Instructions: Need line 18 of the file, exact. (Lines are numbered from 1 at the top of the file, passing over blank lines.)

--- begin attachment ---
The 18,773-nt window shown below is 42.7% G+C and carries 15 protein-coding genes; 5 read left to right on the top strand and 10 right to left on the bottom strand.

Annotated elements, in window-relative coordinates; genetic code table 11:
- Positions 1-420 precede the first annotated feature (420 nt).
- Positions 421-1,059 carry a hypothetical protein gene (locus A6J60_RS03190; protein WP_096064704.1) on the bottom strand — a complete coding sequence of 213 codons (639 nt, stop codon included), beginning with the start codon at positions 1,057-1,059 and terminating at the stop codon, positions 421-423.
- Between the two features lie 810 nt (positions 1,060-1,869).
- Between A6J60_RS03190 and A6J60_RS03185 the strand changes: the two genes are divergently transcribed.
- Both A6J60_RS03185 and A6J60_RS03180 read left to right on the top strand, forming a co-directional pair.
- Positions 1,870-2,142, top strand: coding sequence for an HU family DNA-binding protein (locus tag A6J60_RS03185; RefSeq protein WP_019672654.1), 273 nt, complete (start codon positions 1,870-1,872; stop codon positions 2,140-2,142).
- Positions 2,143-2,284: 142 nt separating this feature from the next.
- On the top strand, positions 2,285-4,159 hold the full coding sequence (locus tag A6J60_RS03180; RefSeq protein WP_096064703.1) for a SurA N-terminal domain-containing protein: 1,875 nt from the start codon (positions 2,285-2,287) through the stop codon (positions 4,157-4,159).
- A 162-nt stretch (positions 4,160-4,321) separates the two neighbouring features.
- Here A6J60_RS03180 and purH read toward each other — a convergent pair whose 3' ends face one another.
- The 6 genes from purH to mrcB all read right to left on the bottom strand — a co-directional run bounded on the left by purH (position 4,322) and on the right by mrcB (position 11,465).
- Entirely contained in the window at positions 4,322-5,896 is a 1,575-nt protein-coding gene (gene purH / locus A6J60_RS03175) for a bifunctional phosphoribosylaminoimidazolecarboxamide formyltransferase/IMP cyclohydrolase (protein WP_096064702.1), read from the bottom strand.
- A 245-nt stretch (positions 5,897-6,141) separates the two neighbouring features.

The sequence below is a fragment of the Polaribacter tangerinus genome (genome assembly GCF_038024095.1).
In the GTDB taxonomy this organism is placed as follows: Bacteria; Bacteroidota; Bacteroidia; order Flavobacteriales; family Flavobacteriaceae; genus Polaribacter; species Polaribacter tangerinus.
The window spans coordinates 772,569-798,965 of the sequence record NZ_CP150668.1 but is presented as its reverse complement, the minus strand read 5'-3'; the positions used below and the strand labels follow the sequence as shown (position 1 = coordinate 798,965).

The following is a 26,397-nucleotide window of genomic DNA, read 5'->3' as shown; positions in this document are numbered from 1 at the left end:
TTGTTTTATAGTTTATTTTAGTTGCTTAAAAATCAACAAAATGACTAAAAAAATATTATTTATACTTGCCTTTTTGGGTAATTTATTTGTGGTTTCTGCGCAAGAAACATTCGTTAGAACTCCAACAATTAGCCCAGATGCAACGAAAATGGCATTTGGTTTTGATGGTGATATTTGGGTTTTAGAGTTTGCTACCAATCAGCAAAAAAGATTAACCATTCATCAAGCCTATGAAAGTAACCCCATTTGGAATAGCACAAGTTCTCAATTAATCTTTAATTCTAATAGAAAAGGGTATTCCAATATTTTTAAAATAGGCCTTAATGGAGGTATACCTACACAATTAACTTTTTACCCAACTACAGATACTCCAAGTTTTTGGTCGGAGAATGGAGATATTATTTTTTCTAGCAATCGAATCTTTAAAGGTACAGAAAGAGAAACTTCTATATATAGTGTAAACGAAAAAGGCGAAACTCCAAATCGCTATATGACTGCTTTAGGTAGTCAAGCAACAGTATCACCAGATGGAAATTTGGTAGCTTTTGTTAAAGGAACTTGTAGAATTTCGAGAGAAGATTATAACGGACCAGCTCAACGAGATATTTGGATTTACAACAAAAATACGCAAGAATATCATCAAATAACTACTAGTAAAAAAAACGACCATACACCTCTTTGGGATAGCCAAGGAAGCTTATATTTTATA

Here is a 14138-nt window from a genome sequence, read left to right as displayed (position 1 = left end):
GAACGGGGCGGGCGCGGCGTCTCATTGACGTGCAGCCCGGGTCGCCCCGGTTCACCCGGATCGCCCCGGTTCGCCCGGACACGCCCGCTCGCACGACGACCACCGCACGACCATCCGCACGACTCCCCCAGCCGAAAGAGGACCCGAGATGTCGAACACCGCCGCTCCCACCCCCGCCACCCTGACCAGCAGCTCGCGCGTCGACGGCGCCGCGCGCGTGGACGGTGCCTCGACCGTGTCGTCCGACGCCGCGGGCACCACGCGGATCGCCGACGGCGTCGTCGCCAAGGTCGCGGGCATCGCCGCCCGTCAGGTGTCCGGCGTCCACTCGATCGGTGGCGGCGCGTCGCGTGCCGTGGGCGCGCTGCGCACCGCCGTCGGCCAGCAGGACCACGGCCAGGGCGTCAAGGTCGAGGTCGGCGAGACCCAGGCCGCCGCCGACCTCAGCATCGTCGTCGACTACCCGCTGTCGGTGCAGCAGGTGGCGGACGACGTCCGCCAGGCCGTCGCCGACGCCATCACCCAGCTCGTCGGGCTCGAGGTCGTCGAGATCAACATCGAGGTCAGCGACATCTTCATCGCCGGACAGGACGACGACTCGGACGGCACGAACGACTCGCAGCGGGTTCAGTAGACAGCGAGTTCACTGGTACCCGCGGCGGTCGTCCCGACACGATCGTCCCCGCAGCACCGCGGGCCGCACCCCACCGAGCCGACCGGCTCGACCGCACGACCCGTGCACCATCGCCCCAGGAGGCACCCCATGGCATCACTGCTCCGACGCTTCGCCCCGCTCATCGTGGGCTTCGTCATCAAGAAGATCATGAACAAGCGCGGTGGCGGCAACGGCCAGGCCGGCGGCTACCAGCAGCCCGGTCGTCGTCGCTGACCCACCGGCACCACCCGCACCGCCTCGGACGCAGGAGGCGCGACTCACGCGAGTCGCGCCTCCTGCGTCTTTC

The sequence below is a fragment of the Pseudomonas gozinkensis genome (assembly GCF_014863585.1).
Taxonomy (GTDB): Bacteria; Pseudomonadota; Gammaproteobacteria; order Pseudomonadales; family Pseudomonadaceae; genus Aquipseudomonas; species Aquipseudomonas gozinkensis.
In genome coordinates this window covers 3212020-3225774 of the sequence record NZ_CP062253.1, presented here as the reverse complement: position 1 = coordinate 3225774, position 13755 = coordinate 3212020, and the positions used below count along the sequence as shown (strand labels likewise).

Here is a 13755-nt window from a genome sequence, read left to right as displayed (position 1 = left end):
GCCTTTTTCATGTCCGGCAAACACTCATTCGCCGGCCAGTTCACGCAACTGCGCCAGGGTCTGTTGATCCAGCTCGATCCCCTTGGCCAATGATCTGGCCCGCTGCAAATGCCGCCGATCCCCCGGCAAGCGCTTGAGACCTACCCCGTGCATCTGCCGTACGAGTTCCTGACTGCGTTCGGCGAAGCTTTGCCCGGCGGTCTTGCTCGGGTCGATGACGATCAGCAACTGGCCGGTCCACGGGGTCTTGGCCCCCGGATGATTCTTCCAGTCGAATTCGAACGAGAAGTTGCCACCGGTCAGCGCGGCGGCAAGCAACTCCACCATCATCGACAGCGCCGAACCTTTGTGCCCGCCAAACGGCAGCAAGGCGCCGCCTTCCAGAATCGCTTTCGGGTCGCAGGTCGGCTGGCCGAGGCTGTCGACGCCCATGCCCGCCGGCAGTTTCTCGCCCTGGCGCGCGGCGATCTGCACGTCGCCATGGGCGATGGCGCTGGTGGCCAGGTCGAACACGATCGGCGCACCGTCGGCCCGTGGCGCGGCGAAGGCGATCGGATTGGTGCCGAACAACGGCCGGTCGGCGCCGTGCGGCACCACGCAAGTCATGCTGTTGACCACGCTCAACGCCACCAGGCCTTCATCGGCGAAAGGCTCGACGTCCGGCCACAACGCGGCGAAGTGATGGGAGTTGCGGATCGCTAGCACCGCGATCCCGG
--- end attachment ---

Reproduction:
The window spans coordinates 772,569-798,965 of the sequence record NZ_CP150668.1 but is presented as its reverse complement, the minus strand read 5'-3'; the positions used below and the strand labels follow the sequence as shown (position 1 = coordinate 798,965).